There is a word for this—“criminal.”

Greece: the underdogs of Europe, the European ‘other’, are allowed – even encouraged – to riot. Violence, looting and vandalism are approved when it is to cast out the Colonizer’s enemy, which could, perhaps, result in the strengthening of a new colonialist discourse, the ‘other’s’ continuing subjection to a new colonizer – that which Hedges represents.  Fanon notes that “The effect consciously sought by colonialism was to drive into the natives’ heads the idea that if the settlers were to leave, they would at once fall back into barbarism, degradation and bestiality”.

We see this at play in Hedge’s dark fear-mongering of the consequences of diversity of tactics in Oakland and the “Black Bloc”:

…the Occupy movement, through its steadfast refusal to respond to police provocation, resonated across the country. Losing this moral authority, this ability to show through nonviolent protest the corruption and decadence of the corporate state, would be crippling to the movement. It would reduce us to the moral degradation of our oppressors. And that is what our oppressors want.

Yet these are the same tactics – less violent, less widespread – that Hedges applauded in Greece.

Hedges is not alone in reproducing paradoxical colonialist discourse when talking of ‘other’ countries. Frequently, self-proclaimed ‘nonviolent’ participants in the Occupy movement talk in adoring terms of those in Tahrir Square and Syria, invoking the misty-eyed myth that their struggles with state oppression and police brutality in America, are somehow comparable to their comrades’ battles in the Middle East. Again, Said’s ‘Orientalism’ is worth invoking with the central tenet that knowledge is never innocent. Knowledge is always profoundly connected with the operations of power. Holding up Gandhi and Dr Martin Luther King as fuzzy and politically correct (because brown) proponents of nonviolence, Western nonviolent pacifists conveniently slide over the white lauding of both Gandhi and MLK precisely because both these figures failed to threaten the hegemony of the ruling classes by participating in the colonialist discourse in the language of the colonizer. Both Gandhi and MLK were, in a sense, “different” in blood and color, but “western” in taste, in opinions, in morals, in intellect, and in perpetuating the moral and ethical superiority of the nonviolence both individuals had appropriated from the western discourse itself. Gandhi’s notion of nonviolence was forged as a hybrid between Emerson, Thoreau, Tolstoy and ‘Ram Rajya’. King’s was formed predominantly by Gandhi’s influence, and a trip to postcolonial India in 1957.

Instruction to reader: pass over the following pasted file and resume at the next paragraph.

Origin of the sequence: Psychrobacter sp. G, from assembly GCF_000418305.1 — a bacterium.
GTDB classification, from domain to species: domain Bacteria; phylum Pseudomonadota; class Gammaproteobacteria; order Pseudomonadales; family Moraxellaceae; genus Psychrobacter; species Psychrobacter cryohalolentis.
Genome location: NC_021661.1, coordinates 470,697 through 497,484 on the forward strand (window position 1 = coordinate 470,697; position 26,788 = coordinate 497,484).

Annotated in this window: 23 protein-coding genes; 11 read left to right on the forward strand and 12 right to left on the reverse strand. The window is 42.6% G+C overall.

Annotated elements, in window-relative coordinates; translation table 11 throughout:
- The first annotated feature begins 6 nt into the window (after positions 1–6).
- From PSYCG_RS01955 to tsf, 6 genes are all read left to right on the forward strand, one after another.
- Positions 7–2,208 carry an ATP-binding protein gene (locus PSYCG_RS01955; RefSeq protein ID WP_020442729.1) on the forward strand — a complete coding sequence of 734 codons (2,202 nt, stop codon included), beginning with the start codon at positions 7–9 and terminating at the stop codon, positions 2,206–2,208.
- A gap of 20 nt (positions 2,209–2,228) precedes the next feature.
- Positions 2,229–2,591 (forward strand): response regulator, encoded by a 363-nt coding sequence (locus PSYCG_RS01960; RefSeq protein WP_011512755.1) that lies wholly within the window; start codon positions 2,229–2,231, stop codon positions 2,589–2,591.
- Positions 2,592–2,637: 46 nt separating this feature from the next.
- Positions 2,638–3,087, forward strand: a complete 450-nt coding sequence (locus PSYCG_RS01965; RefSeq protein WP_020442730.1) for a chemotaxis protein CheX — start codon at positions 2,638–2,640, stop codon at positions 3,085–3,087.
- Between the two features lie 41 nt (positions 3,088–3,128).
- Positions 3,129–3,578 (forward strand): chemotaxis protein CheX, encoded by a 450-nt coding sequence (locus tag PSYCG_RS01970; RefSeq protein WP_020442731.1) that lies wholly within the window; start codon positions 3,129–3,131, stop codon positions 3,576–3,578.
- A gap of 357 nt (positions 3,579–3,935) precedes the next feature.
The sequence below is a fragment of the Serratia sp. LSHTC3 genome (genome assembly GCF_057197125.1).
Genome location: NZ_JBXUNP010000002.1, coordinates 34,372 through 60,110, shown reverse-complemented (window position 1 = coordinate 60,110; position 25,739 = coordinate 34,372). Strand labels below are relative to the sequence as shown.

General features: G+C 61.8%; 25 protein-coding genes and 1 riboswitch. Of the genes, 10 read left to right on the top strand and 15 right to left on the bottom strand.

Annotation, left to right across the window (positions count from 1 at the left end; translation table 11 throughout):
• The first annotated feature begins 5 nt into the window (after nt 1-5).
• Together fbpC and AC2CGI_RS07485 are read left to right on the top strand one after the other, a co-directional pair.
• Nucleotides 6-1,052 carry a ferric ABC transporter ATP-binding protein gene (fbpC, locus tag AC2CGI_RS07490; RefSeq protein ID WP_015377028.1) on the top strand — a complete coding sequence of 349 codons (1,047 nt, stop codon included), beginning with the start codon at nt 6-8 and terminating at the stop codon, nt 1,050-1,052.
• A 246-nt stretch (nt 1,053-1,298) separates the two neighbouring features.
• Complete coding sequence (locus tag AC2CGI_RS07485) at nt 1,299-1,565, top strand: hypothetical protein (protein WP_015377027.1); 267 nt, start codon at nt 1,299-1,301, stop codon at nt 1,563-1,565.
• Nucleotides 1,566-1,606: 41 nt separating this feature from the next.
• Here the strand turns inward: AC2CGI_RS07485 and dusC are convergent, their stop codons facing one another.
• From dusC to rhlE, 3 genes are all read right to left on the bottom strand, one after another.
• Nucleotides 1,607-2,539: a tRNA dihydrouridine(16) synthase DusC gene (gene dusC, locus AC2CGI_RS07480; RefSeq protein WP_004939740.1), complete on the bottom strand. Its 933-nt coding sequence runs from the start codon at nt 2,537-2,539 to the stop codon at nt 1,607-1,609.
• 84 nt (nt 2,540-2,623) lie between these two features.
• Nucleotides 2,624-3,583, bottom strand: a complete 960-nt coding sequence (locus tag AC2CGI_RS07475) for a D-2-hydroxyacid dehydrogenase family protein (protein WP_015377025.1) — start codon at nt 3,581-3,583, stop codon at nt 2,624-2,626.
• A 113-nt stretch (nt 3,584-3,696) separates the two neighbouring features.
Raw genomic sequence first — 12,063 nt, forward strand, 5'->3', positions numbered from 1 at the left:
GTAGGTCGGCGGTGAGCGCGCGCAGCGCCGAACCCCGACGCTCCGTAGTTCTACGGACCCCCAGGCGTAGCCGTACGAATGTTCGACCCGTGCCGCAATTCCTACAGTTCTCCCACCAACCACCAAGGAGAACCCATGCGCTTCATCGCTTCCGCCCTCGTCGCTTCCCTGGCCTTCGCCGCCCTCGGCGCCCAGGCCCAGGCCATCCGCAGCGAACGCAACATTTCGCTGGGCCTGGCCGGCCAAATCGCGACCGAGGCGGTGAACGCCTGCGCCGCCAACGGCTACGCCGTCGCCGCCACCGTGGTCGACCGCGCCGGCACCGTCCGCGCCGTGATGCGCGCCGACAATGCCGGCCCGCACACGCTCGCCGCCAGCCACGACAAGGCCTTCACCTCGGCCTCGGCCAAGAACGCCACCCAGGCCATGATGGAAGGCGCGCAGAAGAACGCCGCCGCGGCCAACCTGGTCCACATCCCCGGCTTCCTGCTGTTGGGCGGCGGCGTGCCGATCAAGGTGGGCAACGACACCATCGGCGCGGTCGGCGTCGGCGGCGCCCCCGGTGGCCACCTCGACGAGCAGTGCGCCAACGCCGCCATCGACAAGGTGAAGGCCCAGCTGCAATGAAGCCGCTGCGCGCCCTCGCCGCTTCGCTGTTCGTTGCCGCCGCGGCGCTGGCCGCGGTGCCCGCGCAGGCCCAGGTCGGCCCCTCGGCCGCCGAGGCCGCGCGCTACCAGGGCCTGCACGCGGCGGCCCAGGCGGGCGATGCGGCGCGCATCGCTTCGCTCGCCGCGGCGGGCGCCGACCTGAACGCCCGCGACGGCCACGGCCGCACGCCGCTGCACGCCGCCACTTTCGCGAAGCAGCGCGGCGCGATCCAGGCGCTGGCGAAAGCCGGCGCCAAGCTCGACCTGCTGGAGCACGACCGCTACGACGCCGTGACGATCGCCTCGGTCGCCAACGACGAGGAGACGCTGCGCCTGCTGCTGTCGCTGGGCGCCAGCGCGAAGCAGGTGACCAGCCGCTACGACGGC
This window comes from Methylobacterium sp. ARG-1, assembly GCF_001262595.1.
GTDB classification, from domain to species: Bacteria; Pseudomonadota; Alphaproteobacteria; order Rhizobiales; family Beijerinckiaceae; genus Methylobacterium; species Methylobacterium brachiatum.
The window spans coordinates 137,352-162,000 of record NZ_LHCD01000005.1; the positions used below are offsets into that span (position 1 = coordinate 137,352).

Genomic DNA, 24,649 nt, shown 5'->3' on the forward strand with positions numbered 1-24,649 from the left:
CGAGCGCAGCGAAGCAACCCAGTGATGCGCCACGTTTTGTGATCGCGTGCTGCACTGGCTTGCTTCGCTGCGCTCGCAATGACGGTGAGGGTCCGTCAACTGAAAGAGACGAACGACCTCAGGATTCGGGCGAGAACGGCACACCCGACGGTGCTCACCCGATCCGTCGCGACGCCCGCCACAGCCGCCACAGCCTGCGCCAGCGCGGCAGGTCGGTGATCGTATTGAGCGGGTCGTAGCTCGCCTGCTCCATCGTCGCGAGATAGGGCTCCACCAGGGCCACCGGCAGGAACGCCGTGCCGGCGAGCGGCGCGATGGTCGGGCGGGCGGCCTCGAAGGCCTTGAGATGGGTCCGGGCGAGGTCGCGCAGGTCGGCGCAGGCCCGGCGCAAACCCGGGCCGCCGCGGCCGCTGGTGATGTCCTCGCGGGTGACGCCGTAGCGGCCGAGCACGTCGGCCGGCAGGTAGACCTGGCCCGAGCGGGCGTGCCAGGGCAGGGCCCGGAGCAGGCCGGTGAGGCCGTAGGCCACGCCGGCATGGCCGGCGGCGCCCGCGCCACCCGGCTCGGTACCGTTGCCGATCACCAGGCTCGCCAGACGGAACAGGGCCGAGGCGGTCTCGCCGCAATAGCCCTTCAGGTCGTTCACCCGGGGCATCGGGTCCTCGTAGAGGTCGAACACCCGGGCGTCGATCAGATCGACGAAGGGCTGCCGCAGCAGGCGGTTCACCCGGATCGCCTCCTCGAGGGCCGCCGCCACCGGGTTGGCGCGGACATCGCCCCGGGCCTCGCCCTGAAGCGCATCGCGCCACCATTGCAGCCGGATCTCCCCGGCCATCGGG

The translation which occurs in Western colonial discourse mythologizes these Middle-Eastern struggles as somehow equal to North American struggles, and yet different to them. Such myths either promote the idea that the Egyptian revolution has been ‘nonviolent’ and ‘non-violent’, or that the violence on the side of the oppressed in, for example, Tahrir Square, is accepted and acceptable, without acknowledging or explaining the contradiction that it is never acceptable in North America. This promotes and sustains the idea that those in Western countries are, again, the same but different. They are different because they are better. North Americans and Europeans cannot expect revolutionaries in foreign lands to adhere to the same moral and ethical superiority as themselves, the true practitioners of nonviolence and pacifism. The Egyptian revolutionaries protesting in Tahrir Square get a free pass to throw stones because they are ‘less than’ North American protestors, and it sustains North American superiority to characterize our struggle in the West as a struggle which takes place on a higher moral and ethical plain. Despite the fact police brutality is a common and everyday occurrence for many Americans, particularly those living in poverty and homelessness, middle-class educated Occupiers such as Hedges decry the notion of violence as daily routine, because it occurs mainly to uneducated, socially, economically and racially ‘inferior’ sections of the American population. Revolutions on American soil must therefore adhere to a puritanical notion of nonviolence that brings the terminology under the Hegemonic control of those privileged few such as Hedges, who manipulate the discourse to give themselves the advantage, and discredit those who are ‘other’:

This is exactly what pacifists have done in phrasing the disagreement as violence vs. nonviolence. Critics of nonviolence typically use this dichotomy, with which most of us fundamentally disagree, and push to expand the boundaries of nonviolence so that tactics we support, such as property destruction, may be supported within a nonviolent framework, indicating how disempowered and delegitimized we are. – Peter Gelderloos